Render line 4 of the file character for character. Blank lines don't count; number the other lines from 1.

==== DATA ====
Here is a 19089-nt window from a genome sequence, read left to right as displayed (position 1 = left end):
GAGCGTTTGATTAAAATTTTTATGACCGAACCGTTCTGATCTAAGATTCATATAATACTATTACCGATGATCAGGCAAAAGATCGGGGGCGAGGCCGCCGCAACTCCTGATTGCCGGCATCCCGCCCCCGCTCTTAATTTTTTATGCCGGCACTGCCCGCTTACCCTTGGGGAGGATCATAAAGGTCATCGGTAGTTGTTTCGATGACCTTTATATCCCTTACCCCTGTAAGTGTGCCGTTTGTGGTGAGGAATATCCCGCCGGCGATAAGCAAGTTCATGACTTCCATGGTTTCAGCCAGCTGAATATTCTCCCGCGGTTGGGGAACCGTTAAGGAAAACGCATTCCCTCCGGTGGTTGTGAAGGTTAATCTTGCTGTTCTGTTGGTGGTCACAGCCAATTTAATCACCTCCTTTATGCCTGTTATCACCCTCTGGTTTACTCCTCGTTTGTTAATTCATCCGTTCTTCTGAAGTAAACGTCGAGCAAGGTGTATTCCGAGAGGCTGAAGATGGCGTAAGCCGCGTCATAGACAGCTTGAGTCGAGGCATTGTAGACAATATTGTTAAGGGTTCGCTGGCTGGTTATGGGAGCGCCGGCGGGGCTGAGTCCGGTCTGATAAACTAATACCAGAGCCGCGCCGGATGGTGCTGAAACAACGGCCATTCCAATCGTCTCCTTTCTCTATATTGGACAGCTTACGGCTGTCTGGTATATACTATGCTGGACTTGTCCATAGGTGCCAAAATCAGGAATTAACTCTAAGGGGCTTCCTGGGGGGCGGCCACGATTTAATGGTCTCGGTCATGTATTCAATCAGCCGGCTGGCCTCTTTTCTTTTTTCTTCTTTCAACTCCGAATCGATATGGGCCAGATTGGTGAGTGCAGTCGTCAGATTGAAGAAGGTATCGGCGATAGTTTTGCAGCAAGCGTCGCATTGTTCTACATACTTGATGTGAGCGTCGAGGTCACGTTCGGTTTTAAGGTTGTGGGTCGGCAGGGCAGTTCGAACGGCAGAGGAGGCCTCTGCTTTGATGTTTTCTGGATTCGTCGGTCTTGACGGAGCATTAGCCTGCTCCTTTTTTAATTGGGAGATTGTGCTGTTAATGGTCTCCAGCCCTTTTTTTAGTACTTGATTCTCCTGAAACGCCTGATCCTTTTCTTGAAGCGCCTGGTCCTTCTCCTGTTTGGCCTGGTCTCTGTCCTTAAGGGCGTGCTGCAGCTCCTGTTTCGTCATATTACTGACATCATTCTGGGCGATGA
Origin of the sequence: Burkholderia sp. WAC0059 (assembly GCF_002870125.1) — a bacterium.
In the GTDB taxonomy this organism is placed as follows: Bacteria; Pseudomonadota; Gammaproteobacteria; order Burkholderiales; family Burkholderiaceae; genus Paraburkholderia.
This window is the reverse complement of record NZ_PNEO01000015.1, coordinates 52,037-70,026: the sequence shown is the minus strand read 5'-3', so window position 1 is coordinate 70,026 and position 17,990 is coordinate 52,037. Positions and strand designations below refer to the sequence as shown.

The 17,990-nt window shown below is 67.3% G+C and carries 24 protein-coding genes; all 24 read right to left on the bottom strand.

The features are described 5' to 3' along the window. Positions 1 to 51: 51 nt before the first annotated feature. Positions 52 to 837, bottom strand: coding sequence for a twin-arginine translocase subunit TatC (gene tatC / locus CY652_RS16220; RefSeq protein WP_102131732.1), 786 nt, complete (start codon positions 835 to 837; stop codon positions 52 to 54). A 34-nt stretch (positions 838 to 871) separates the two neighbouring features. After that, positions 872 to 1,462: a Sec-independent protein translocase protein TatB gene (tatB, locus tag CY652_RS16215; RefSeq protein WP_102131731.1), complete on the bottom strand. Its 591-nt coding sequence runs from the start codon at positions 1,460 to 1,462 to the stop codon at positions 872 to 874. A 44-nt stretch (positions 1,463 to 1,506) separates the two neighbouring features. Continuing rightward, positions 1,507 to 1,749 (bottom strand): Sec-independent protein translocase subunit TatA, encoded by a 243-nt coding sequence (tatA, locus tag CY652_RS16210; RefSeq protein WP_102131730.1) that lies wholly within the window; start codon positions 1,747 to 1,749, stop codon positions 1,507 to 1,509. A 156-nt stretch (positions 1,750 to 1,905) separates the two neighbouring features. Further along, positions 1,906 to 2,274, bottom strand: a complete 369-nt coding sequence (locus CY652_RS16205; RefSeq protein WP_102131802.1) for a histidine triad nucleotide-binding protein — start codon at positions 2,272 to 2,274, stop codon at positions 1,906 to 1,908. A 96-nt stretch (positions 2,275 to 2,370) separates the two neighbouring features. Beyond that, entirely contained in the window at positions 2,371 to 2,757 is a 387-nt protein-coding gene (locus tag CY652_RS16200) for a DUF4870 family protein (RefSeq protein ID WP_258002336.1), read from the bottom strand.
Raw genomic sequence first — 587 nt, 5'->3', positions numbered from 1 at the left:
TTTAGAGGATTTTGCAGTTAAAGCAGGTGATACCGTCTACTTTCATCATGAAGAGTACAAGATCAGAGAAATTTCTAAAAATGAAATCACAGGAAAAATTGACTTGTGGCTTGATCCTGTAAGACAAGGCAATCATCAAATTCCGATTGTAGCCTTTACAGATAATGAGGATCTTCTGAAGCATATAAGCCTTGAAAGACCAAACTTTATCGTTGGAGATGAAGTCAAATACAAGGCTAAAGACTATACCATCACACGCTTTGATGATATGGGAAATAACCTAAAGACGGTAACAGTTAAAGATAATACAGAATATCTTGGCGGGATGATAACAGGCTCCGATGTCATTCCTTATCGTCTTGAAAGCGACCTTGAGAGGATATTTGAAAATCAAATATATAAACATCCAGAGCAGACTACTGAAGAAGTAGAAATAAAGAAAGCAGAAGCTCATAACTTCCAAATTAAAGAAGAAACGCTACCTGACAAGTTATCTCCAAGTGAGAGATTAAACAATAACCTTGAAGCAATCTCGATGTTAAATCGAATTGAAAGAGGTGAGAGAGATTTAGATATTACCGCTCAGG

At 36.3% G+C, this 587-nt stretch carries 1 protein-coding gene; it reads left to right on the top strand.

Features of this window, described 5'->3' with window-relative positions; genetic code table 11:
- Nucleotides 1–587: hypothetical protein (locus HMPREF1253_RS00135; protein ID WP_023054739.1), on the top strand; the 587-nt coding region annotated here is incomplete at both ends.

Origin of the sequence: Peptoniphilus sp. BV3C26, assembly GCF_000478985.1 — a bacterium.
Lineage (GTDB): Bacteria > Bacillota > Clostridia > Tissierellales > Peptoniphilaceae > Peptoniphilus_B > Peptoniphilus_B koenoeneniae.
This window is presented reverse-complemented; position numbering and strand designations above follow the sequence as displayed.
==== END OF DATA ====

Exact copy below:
In the GTDB taxonomy this organism is placed as follows: Bacteria; Pseudomonadota; Gammaproteobacteria; order Burkholderiales; family Burkholderiaceae; genus Paraburkholderia.